His crimes must rank as among the most grisly – and at times amateurish – ever seen here. Few killers have strangled their victims, dismembered their bodies and concealed the evidence, only to use a bicycle and a wheelbarrow to dispose of the remains. And cross dress to try to put people off the scent.

But Bambrick was far more than just a blundering sadist who went too far in a sex game.

The manner in which he killed his two victims, in September 1991 and July 1992, led Judge Paul Carney to warn that he was likely to reoffend.

Both Patricia McGauley and Mary Cummins were strangled with tights after – Bambrick claimed  – engaging in bondage sessions.

Jailing him for 18 years, Carney, now the most esteemed criminal judge in the country, starkly warned that he had “a propensity to reoffend.”

“The probability is that he will have a pent-up appetite for his form of bondage,” the judge stated.

Bambrick had a propensity for cross-dressing, bondage and violence.

He was born in 1952 in the UK  but later came to live in Dublin, with his family, and at the time of the killings resided at St Ronan’s Park in Clondalkin.

This property, which he shared with his common law wife Patricia McGauley, later became known as the House of Horrors after details of the killings emerged.

His first killing took place on September 12, 1991 when Bambrick suffocated his common law wife Patricia McGauley following a bondage session. He had been drinking heavily beforehand.

In a surreal twist, Bambrick then put on Patricia’s clothes, lipstick and heels and strolled around St Ronan’s Park. He was spotted by suspicious neighbours – but they weren’t aware of what he had just done.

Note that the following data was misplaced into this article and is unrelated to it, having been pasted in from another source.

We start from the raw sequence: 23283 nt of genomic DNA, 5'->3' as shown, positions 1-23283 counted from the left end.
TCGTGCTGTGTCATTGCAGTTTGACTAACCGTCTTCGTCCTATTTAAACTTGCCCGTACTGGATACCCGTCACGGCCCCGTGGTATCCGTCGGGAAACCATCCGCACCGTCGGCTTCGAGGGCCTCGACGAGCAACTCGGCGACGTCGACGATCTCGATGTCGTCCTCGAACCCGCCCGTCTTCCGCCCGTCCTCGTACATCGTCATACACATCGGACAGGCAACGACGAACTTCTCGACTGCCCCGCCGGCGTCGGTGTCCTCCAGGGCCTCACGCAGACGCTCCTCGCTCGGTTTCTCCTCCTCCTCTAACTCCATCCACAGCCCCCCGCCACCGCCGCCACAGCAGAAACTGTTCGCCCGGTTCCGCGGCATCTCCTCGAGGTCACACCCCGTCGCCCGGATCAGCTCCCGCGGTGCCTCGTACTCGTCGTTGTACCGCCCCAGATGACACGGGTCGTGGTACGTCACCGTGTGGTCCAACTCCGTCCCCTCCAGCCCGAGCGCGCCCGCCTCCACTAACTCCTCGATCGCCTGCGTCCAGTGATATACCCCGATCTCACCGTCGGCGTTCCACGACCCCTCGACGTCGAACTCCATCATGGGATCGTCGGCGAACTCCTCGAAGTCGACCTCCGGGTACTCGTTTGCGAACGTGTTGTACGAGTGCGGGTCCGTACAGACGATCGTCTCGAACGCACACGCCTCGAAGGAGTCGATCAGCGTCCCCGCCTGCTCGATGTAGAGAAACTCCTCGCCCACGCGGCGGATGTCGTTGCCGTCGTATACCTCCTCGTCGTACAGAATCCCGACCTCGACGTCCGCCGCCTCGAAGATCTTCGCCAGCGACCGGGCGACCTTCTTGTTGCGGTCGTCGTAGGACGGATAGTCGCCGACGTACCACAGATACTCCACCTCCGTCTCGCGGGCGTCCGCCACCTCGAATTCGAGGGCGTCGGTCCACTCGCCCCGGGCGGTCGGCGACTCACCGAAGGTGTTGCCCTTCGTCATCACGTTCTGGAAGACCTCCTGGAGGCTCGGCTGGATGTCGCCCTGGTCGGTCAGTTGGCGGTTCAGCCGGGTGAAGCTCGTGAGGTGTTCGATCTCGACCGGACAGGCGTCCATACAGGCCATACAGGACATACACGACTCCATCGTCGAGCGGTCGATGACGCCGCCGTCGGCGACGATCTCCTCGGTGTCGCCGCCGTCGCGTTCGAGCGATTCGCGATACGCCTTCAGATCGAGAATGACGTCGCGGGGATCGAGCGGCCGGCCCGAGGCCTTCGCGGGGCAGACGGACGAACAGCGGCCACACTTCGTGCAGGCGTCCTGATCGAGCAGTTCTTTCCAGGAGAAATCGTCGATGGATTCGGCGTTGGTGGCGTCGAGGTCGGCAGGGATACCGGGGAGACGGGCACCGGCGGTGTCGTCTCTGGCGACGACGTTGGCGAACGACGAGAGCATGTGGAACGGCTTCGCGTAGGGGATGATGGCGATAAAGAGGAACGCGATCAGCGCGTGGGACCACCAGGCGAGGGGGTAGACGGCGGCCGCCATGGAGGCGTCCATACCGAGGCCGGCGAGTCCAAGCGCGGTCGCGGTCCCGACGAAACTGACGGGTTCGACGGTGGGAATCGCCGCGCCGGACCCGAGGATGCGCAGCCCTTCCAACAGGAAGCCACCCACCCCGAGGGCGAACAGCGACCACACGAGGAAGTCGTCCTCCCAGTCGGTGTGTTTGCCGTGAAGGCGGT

Bambrick, who had locked his wife’s body in a box room at their small home, took their daughter to school the next day before returning to cut up the remains.

The killer then used a knife and a hacksaw to dismember Patricia’s body, removing her head, arms and legs. He then cycled, with the remains in a bag, to an illegal dump at Balgaddy, Lucan, and buried the body parts. A day later he made a second bike trip to the dump, this time with Patricia’s torso.

As Patricia remained a missing person, Bambrick remained at large.

On July 23, 1992 he went drinking on Francis Street in the south inner city, where he met Mary Cummins. He plied her with alcohol as their children played together in the bar. Hours later, again during a bondage session, he strangled her using a pair of tights, which he’d stuffed in her mouth.

Once again he stashed the body in the boxroom of the house. The following day he used a hacksaw to cut off Cummins’s legs and put  them into a refuse bag. This time he used a wheelbarrow to transport the dismembered pieces to a large field close to Balgaddy school. Three months later, Bambrick was quizzed over the disappearance of the woman, but he denied involvement.

More than two years then passed before Bambrick was again arrested, this time after an allegation of physical abuse of a child. In the months afterwards, gardai dug up his back garden and, in a search of the St Ronan’s Park house, found blood on floorboards there.

In June 1995, he was arrested for an unrelated firearms offence and, after questioning, broke down and admitted his role in the murders. He showed gardai where he concealed the woman’s remains.

He was charged with two counts of murder but the charge was reduced at this trial, in July 1996. He pleaded guilty to manslaughter instead and was jailed for 18 years.

Judge Carney said he wanted to jail Bambrick for life but could not do so because of existing case law. The killer was freed in April, 2009.

Writing in the Herald yesterday ex-detective superintendent PJ Browne warned that Bambrick could attack again.